• Each department should identify and periodically review current and emerging information technology and literacy competencies required for successful research and scholarly communication in their discipline.
    • Instruction in these competencies should be initiated in at least one course required of all majors.
    • Upper-division courses featuring instruction in technology and information literacy skills should emphasize the coordination of these competencies with other course elements, e.g., the definition and completion of assignments (especially those involving writing and oral presentation skills), course web pages, the preparation and presentation of course readings and content via new learning technologies, etc.
  2. If a department chooses to designate a specific course (such as a research methods course or research seminar) as the primary means through which disciplinary information literacy and technology skills are developed, then:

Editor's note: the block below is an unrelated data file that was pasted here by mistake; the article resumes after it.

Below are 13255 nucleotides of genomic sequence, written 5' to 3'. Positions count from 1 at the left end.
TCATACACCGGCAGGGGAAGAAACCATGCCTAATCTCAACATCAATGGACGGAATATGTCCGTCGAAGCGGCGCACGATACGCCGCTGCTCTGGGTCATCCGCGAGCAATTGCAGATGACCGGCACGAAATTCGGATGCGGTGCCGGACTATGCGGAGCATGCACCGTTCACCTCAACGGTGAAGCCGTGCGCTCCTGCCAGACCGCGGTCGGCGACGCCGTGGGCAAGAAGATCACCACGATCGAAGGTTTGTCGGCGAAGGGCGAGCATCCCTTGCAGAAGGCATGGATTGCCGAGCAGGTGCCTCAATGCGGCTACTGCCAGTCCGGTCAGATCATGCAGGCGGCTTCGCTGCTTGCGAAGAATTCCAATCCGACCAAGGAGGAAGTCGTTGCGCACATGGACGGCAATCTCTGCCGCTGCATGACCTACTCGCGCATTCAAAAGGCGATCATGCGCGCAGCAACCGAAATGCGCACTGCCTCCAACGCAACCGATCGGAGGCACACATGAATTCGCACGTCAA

• a minimum of two coordinated assignments developing new and clearly articulated skills should constitute a substantial part of the course.
    • The quality of information literacy and technology skills should clearly contribute to the final grade for the course.
    • Normally, enrollment in such a course will not exceed 20.
  3. Instructors are encouraged to integrate their own knowledge and experience of research and publication patterns and practices in their disciplines into information technology and information literacy instruction. They are also asked to consider collaboration with academic support staff in planning and presenting information literacy instruction. Participation is expected in faculty development activities that will enhance familiarity with current pedagogical practices in the instruction of information technology and information literacy skills. Such activities could include: workshops offered through the Knox Faculty Development Program and/or the Center for Teaching and Learning, workshops off campus, and extended reading of literature in the field.
Knox College

http://www.knox.edu/offices/academic-affairs/faculty-handbook/guidelines-relating-to-the-curriculum/e-information-literacy-and-informed-use-of-technology-background-and-guidelines

Printed on Friday, October 31, 2014